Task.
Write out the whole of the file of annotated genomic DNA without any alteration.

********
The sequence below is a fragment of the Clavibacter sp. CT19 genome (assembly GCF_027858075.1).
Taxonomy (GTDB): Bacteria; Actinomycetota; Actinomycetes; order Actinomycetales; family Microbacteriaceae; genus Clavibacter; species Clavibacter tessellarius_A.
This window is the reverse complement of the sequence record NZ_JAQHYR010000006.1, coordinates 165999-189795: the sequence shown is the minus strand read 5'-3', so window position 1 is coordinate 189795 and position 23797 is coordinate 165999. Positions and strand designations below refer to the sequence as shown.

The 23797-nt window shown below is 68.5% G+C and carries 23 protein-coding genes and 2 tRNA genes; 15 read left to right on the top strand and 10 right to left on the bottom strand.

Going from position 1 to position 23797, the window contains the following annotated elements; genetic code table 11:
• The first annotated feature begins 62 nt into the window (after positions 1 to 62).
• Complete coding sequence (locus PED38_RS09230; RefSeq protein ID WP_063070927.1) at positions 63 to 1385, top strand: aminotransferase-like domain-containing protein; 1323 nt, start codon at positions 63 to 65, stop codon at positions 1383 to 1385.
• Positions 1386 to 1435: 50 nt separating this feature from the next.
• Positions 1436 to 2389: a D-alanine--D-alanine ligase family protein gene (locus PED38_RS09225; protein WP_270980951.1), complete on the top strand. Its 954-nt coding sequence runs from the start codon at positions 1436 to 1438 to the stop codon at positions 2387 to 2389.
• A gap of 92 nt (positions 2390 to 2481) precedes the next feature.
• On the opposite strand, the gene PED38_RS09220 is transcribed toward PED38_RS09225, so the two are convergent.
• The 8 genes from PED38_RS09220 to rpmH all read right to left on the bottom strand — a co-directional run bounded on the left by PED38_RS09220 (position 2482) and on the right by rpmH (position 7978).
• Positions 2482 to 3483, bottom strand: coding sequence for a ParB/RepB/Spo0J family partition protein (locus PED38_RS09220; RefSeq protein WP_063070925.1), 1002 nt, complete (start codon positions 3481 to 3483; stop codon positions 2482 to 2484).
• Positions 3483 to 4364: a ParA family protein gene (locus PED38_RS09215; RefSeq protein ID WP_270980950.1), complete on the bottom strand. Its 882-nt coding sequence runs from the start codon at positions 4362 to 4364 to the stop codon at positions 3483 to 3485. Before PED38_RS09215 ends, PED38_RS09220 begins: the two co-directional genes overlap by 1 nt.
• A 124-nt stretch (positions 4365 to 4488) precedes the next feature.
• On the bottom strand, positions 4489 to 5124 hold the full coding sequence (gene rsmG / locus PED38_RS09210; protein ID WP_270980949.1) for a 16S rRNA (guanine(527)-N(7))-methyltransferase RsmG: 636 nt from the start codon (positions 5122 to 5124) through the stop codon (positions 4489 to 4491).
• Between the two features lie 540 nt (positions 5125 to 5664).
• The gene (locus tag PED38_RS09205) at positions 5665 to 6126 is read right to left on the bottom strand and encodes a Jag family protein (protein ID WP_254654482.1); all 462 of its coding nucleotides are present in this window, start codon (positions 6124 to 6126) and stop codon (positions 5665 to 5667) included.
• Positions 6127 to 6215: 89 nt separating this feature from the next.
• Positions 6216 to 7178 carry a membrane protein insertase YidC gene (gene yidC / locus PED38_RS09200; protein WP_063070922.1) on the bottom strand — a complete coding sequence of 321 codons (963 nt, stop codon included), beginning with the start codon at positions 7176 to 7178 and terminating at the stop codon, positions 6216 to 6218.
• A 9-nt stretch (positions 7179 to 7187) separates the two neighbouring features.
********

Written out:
The sequence below is a fragment of the Clavibacter sp. CT19 genome (assembly GCF_027858075.1).
Taxonomy (GTDB): Bacteria; Actinomycetota; Actinomycetes; order Actinomycetales; family Microbacteriaceae; genus Clavibacter; species Clavibacter tessellarius_A.
This window is the reverse complement of the sequence record NZ_JAQHYR010000006.1, coordinates 165999-189795: the sequence shown is the minus strand read 5'-3', so window position 1 is coordinate 189795 and position 23797 is coordinate 165999. Positions and strand designations below refer to the sequence as shown.

The 23797-nt window shown below is 68.5% G+C and carries 23 protein-coding genes and 2 tRNA genes; 15 read left to right on the top strand and 10 right to left on the bottom strand.

Going from position 1 to position 23797, the window contains the following annotated elements; genetic code table 11:
• The first annotated feature begins 62 nt into the window (after positions 1 to 62).
• Complete coding sequence (locus PED38_RS09230; RefSeq protein ID WP_063070927.1) at positions 63 to 1385, top strand: aminotransferase-like domain-containing protein; 1323 nt, start codon at positions 63 to 65, stop codon at positions 1383 to 1385.
• Positions 1386 to 1435: 50 nt separating this feature from the next.
• Positions 1436 to 2389: a D-alanine--D-alanine ligase family protein gene (locus PED38_RS09225; protein WP_270980951.1), complete on the top strand. Its 954-nt coding sequence runs from the start codon at positions 1436 to 1438 to the stop codon at positions 2387 to 2389.
• A gap of 92 nt (positions 2390 to 2481) precedes the next feature.
• On the opposite strand, the gene PED38_RS09220 is transcribed toward PED38_RS09225, so the two are convergent.
• The 8 genes from PED38_RS09220 to rpmH all read right to left on the bottom strand — a co-directional run bounded on the left by PED38_RS09220 (position 2482) and on the right by rpmH (position 7978).
• Positions 2482 to 3483, bottom strand: coding sequence for a ParB/RepB/Spo0J family partition protein (locus PED38_RS09220; RefSeq protein WP_063070925.1), 1002 nt, complete (start codon positions 3481 to 3483; stop codon positions 2482 to 2484).
• Positions 3483 to 4364: a ParA family protein gene (locus PED38_RS09215; RefSeq protein ID WP_270980950.1), complete on the bottom strand. Its 882-nt coding sequence runs from the start codon at positions 4362 to 4364 to the stop codon at positions 3483 to 3485. Before PED38_RS09215 ends, PED38_RS09220 begins: the two co-directional genes overlap by 1 nt.
• A 124-nt stretch (positions 4365 to 4488) precedes the next feature.
• On the bottom strand, positions 4489 to 5124 hold the full coding sequence (gene rsmG / locus PED38_RS09210; protein ID WP_270980949.1) for a 16S rRNA (guanine(527)-N(7))-methyltransferase RsmG: 636 nt from the start codon (positions 5122 to 5124) through the stop codon (positions 4489 to 4491).
• Between the two features lie 540 nt (positions 5125 to 5664).
• The gene (locus tag PED38_RS09205) at positions 5665 to 6126 is read right to left on the bottom strand and encodes a Jag family protein (protein ID WP_254654482.1); all 462 of its coding nucleotides are present in this window, start codon (positions 6124 to 6126) and stop codon (positions 5665 to 5667) included.
• Positions 6127 to 6215: 89 nt separating this feature from the next.
• Positions 6216 to 7178 carry a membrane protein insertase YidC gene (gene yidC / locus PED38_RS09200; protein WP_063070922.1) on the bottom strand — a complete coding sequence of 321 codons (963 nt, stop codon included), beginning with the start codon at positions 7176 to 7178 and terminating at the stop codon, positions 6216 to 6218.
• A 9-nt stretch (positions 7179 to 7187) separates the two neighbouring features.